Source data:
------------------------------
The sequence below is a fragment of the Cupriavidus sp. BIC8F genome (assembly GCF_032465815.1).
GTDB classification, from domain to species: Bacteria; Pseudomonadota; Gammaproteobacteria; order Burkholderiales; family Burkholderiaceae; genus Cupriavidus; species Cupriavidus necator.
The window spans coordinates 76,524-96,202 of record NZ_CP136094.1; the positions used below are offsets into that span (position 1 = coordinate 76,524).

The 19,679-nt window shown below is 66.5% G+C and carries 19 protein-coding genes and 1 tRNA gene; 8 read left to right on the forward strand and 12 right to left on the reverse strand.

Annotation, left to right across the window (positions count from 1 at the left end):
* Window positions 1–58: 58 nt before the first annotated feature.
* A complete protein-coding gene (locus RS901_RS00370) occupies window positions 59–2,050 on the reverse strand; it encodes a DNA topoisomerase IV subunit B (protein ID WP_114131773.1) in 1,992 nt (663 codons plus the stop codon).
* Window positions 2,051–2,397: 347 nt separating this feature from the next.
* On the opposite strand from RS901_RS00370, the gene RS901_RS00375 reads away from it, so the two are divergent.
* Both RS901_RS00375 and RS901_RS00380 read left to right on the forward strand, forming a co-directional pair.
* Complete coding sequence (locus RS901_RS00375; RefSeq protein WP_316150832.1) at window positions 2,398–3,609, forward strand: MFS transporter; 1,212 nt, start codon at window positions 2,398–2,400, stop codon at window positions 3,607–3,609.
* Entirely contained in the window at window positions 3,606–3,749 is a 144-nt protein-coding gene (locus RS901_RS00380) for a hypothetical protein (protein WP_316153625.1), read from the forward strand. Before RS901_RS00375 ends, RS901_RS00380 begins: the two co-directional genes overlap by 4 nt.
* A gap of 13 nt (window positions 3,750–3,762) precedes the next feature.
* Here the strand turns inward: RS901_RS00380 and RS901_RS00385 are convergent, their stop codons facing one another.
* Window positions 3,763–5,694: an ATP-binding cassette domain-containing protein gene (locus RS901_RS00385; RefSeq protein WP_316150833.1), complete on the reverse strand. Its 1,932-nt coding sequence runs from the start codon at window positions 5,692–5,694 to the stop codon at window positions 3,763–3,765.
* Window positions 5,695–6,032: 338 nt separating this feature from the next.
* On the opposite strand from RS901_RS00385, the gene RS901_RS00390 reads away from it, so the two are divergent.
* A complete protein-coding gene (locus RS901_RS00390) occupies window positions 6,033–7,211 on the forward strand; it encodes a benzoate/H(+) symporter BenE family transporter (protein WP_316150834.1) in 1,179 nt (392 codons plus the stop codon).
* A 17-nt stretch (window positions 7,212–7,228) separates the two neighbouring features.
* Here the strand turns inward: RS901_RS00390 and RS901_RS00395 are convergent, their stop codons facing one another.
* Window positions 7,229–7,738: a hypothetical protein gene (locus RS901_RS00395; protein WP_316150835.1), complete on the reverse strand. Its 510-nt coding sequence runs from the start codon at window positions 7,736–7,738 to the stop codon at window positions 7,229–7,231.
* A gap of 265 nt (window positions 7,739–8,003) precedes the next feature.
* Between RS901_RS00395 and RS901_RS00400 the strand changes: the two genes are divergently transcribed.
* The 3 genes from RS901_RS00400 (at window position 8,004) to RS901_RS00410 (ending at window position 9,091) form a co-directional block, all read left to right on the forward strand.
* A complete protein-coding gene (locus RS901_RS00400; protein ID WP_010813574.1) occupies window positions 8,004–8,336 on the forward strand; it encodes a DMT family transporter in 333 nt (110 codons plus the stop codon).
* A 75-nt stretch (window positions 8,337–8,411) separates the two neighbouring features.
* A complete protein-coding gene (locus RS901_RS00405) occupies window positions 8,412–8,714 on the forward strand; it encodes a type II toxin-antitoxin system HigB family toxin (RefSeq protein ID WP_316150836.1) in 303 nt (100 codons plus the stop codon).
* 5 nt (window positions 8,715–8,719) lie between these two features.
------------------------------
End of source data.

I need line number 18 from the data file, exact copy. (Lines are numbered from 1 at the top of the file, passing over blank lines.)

* A complete protein-coding gene (locus RS901_RS00390) occupies window positions 6,033–7,211 on the forward strand; it encodes a benzoate/H(+) symporter BenE family transporter (protein WP_316150834.1) in 1,179 nt (392 codons plus the stop codon).